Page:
What My Pandemic Pooch Taught Me About Personal Finance

Me and Comet

I love dogs. If you think “love” is a strong word, imagine its strength, and multiply hundredfold. I’ve cried while walking on the street because I see dogs that I think are too cute. I stop random dog walkers who are sometimes uncomfortable by my boldness. Sometimes, I even take photos of dogs across the street because although I’m separated from the dog by a million cars, I want to cherish the memory of a cute dog. Sounds crazy? I accept it.

A part of my obsession with dogs comes from wanting something that I can’t get. I’ve begged and begged my mom (who is deathly afraid of dogs) for years, to no avail. I wanted a dog so badly, that I even had multiple dreams of finding a stray dog and grooming it to be the perfect domesticated companion. After years of rejection, I dropped the subject. Life got in the way — moving across the world for high school, then across the country for college, then flying every week for my job (consulting). I came to realize that my career and ambition needs and wants were not fit for dog ownership.

Cue the 2020 Pandemic. With many of adopting a work from home schedule, animal adoption and foster applications are soaring through the roof. Whether the decision was from an increased desire to hold some sort of responsibility due to the abundance of time, loneliness due to increased social distance measures, or simply a distraction to keep the family entertained, many pandemic pooches have found their forever homes. In fact, their demand will increase into 2021 and beyond, as many breeders, pet shops, and shelters report low inventory and “pre-orders” from litters of puppies yet to be born.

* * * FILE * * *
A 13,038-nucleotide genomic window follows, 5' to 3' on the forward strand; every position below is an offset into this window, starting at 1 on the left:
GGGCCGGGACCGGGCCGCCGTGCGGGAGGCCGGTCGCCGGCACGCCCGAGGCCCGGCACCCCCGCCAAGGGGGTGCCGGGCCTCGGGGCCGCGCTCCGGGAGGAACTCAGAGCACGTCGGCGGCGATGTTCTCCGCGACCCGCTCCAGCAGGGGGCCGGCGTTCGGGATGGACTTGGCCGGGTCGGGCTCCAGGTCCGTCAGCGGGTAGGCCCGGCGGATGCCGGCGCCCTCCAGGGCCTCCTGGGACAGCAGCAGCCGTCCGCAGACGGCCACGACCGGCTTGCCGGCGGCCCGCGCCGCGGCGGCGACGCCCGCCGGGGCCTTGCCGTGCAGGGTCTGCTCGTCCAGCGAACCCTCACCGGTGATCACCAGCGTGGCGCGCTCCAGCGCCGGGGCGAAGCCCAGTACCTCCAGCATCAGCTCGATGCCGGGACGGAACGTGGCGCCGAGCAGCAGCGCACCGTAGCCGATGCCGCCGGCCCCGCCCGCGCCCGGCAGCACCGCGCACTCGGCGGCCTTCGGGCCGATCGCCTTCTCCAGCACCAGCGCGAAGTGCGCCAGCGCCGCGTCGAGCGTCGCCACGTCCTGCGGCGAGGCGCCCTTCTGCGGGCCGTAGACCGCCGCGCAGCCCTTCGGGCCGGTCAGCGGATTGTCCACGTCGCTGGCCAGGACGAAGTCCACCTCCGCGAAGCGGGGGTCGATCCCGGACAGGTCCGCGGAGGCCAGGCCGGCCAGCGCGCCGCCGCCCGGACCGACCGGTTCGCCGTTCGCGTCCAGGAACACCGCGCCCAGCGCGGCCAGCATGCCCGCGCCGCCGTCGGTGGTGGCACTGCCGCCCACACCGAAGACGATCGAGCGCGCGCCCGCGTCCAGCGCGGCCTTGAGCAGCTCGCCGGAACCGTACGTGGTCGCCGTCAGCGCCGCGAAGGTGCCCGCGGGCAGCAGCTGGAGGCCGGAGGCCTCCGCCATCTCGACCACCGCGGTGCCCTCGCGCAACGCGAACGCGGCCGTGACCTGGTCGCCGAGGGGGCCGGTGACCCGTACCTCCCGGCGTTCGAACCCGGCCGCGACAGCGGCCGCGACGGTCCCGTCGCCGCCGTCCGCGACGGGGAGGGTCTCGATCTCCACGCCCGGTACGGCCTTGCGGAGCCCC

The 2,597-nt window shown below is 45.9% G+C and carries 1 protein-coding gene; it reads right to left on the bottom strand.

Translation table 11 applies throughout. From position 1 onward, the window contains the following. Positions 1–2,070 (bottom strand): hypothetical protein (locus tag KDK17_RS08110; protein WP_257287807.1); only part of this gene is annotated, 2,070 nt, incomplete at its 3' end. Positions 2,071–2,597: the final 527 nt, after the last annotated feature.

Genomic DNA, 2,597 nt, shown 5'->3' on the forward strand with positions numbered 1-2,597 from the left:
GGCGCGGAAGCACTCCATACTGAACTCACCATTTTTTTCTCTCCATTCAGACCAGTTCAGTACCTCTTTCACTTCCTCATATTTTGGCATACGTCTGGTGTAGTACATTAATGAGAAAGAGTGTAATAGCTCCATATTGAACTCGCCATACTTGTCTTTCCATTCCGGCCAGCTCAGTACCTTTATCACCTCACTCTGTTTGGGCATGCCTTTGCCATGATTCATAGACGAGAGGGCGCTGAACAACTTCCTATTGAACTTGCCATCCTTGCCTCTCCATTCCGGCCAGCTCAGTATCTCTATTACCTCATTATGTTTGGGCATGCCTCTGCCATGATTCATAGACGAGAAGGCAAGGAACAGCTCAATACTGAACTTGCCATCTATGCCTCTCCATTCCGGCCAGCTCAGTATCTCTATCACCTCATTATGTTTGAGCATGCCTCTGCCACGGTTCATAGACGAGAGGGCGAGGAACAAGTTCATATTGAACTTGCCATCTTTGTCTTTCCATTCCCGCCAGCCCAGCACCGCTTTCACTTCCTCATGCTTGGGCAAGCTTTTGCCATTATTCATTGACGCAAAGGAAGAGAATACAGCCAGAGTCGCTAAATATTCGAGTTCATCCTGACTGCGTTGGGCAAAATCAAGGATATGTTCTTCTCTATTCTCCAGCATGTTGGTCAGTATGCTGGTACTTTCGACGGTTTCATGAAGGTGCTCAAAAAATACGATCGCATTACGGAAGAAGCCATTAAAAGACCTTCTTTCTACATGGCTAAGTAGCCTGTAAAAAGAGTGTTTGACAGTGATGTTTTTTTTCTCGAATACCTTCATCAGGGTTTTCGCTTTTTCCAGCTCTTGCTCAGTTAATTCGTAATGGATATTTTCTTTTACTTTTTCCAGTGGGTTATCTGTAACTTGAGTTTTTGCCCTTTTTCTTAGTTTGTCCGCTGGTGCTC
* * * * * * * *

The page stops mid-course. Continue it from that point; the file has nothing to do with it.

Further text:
Low inventory and high demand? This was it. As a self-proclaimed economics and investment enthusiast, this economics of dog supply and demand made sense to me. If I’m able to get a dog despite the unfavorable economic situation (external factor), the gained good (the dog), will be “worth” more to me (greater return)— after all, it’s human nature to want something they can’t easily have. Thus, I rode the rising demand curve and applied to 30+ shelters for a foster dog. I like to commend myself that I was financially savvy enough to not jump into an adoption right away, nor did I consider spending upwards of $2000 for a specially bred dog.

It took almost a year of applications and waiting (low inventory), but I finally got my foster dog: a tiny 10-lb bundle of black, white, and brown spotted joy named Comet, from a wonderful organization called Dogs without Borders.

Comet meeting my stuffed animal. They’re the same size!

I was in love. I couldn’t believe that I held responsibility for such a perfect little animal. I wanted to protect him from all harm, give him all the love he could get, and reassure him that he could trust me with his life. Day by day, Comet grew to trust me, and quickly became my omnipresent shadow, joyfully following me everywhere with the sound of his pattering little paws and jingling dog tag. When he was put up for adoption after 3 weeks at my home, I cried for two days straight, not only because I’d miss him but because I came to the realization that dogs can be a setback in achieving financial freedom.

No one wants to look at their dog and be reminded of decreasing assets, but most people fail to take into account how such a responsibility can set them back financially. It sounds cruel and heartless, but I believe finances are best managed when emotions are removed.

Here are a few financial lessons learned as I fostered Comet for the last month:

  1. You will not be able to take emotion out of spending. The result? Impulse buying and the blurred line between “needs” and “wants.”

When I walked to Petco to pick up Comet’s food (a necessity), I was taken aback by all the snack and toy choices. My immediate (and dangerous) thought after scanning the bursting shelves was: did I have enough for Comet? I walked out of the store that day with two new premium snacks and and a stuffed toy that Comet took a particular interest in. As someone who holds back from pampering myself to build as much wealth as possible as quickly as possible, it was a strange feeling to surrender to a small dog’s wants, rather than limiting to its needs.